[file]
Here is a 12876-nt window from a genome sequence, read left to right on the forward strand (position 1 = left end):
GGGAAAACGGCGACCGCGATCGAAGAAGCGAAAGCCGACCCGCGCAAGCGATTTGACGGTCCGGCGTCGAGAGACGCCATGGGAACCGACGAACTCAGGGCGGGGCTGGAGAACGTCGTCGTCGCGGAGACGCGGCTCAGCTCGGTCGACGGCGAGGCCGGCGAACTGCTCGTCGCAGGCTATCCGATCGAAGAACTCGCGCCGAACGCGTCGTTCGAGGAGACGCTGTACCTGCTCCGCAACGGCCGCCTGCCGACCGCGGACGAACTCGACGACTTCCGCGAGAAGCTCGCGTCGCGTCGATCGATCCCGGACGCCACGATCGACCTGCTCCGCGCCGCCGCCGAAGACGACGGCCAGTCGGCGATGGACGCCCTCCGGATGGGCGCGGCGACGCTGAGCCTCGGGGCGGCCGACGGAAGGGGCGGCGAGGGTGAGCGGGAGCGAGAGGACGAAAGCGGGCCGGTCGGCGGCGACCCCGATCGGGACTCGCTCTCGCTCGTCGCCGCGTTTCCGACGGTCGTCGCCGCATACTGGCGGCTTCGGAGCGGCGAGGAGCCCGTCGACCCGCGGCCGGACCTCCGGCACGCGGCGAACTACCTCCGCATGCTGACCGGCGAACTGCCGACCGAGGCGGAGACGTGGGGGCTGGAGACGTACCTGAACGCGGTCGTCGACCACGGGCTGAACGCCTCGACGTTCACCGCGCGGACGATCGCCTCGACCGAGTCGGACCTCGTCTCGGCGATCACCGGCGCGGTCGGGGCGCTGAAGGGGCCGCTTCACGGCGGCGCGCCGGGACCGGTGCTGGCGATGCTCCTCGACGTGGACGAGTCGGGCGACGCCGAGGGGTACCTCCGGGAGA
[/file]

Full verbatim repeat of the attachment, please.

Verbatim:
Here is a 12876-nt window from a genome sequence, read left to right on the forward strand (position 1 = left end):
GGGAAAACGGCGACCGCGATCGAAGAAGCGAAAGCCGACCCGCGCAAGCGATTTGACGGTCCGGCGTCGAGAGACGCCATGGGAACCGACGAACTCAGGGCGGGGCTGGAGAACGTCGTCGTCGCGGAGACGCGGCTCAGCTCGGTCGACGGCGAGGCCGGCGAACTGCTCGTCGCAGGCTATCCGATCGAAGAACTCGCGCCGAACGCGTCGTTCGAGGAGACGCTGTACCTGCTCCGCAACGGCCGCCTGCCGACCGCGGACGAACTCGACGACTTCCGCGAGAAGCTCGCGTCGCGTCGATCGATCCCGGACGCCACGATCGACCTGCTCCGCGCCGCCGCCGAAGACGACGGCCAGTCGGCGATGGACGCCCTCCGGATGGGCGCGGCGACGCTGAGCCTCGGGGCGGCCGACGGAAGGGGCGGCGAGGGTGAGCGGGAGCGAGAGGACGAAAGCGGGCCGGTCGGCGGCGACCCCGATCGGGACTCGCTCTCGCTCGTCGCCGCGTTTCCGACGGTCGTCGCCGCATACTGGCGGCTTCGGAGCGGCGAGGAGCCCGTCGACCCGCGGCCGGACCTCCGGCACGCGGCGAACTACCTCCGCATGCTGACCGGCGAACTGCCGACCGAGGCGGAGACGTGGGGGCTGGAGACGTACCTGAACGCGGTCGTCGACCACGGGCTGAACGCCTCGACGTTCACCGCGCGGACGATCGCCTCGACCGAGTCGGACCTCGTCTCGGCGATCACCGGCGCGGTCGGGGCGCTGAAGGGGCCGCTTCACGGCGGCGCGCCGGGACCGGTGCTGGCGATGCTCCTCGACGTGGACGAGTCGGGCGACGCCGAGGGGTACCTCCGGGAGA